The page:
From the bankers’ perspective, however, the universe of creditworthy companies has shrunk to the point that most banks have to fight to establish relations with them. When a viable borrower comes along, “it’s extremely competitive” for banks to get that business, DiNapoli said.

While most institutions are more tightfisted than in the heady prerecession days, things could be changing. Business lending is up year over year at 31 of the 50 largest banks in the L.A. market, according to a Business Journal analysis. (See pages 24-32.) Likewise, the number of loans backed by the U.S. Small Business Administration made to L.A. companies in the past year was up 13 percent.

David Malone, chief executive of Pasadena’s Community Bank, acknowledged that some loan types, such as residential mortgages, can be tough to get, but business lending is coming back.

“It’s just a misconception in the market,” Malone said.

Stifled growth

Some business owners, however, say that lending practices today are stifling economic growth since banks tend to lend only to established businesses at the expense of startups and growing enterprises.

“For small companies in new industries … it’s close to impossible to get any kind of real lending,” said Cereplast’s Scheer.

Glenoaks Imaging Professionals Inc., a diagnostic imaging center in Glendale, was started last year by a team of industry veterans. In anticipation of its opening in August, Ashley Shakhbandaryan, the director of operations, went looking for a $200,000 bank loan to pay for an MRI machine.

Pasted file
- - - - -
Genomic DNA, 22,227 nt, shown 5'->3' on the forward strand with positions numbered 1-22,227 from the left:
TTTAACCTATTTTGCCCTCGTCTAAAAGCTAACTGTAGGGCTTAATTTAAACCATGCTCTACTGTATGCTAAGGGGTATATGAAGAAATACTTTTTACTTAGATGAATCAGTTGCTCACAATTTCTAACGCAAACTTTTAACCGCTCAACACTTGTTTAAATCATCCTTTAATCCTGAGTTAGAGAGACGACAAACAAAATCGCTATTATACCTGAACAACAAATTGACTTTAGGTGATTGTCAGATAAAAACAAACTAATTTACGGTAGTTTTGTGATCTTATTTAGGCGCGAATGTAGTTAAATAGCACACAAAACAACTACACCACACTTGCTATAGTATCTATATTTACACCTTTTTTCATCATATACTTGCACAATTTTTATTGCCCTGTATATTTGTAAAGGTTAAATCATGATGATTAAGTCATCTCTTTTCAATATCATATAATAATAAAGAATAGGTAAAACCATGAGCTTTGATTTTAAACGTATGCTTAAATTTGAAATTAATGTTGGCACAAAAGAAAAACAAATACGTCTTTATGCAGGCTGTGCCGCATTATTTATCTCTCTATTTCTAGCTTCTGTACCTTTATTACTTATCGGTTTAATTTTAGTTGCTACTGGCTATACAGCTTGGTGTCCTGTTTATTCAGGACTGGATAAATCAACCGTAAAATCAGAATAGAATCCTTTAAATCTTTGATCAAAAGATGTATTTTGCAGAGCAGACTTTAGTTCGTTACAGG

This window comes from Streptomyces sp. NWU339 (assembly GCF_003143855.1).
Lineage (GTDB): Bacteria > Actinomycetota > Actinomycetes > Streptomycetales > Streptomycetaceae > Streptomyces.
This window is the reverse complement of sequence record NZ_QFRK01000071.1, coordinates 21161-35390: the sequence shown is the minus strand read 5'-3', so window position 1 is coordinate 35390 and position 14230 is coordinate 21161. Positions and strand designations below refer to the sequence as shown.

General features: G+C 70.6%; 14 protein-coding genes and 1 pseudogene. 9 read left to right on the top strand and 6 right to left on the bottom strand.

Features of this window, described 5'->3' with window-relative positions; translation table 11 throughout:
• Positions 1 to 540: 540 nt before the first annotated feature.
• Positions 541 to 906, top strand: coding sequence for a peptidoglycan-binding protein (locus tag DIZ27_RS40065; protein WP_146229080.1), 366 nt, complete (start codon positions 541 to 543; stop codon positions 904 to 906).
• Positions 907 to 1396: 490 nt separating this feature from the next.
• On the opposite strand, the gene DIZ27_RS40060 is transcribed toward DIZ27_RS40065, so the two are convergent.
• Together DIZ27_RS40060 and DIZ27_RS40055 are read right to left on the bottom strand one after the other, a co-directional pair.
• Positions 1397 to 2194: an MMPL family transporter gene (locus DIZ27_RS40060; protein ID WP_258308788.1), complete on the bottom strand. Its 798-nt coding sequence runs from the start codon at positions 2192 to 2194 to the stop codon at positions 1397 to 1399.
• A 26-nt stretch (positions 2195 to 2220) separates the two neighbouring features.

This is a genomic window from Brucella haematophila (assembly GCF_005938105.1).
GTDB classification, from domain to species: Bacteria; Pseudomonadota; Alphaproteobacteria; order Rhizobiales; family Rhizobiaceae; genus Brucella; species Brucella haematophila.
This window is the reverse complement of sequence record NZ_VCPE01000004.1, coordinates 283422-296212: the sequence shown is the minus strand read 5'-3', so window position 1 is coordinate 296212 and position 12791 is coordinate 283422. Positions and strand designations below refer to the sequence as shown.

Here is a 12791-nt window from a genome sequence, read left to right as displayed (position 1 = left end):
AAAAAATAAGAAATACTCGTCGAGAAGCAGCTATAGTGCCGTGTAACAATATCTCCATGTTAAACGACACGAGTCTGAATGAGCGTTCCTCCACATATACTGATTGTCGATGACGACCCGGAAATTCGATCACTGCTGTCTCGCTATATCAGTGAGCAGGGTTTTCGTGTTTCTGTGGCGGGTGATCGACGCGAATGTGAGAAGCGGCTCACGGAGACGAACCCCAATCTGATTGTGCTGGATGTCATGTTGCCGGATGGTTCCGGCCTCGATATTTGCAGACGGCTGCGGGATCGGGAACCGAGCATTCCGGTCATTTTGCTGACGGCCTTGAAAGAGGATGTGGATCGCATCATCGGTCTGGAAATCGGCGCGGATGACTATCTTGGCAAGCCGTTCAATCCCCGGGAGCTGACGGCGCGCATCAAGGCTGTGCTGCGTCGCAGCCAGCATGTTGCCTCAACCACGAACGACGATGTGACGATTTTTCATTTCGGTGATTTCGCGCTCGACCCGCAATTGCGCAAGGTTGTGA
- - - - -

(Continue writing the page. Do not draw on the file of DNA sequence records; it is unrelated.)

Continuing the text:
After being turned down by the first bank, she went to another. And another. And another.

“We got shot down 19 times,” she said. “The reason we had such a difficulty with the loan is because we were a startup business. We didn’t have a track record of owning the business.”

On the 20th try, the company finally got a loan from Pacific Mercantile Bank, a small lender in Costa Mesa.

But with the exception of predictable franchises, such as a Subway sandwich shop, startups today just cannot secure necessary financing, said Pacific Coast Regional’s Correa.

“Startups are very, very, very difficult to finance,” he said. “Banks won’t touch a deal unless it’s more than two years old.”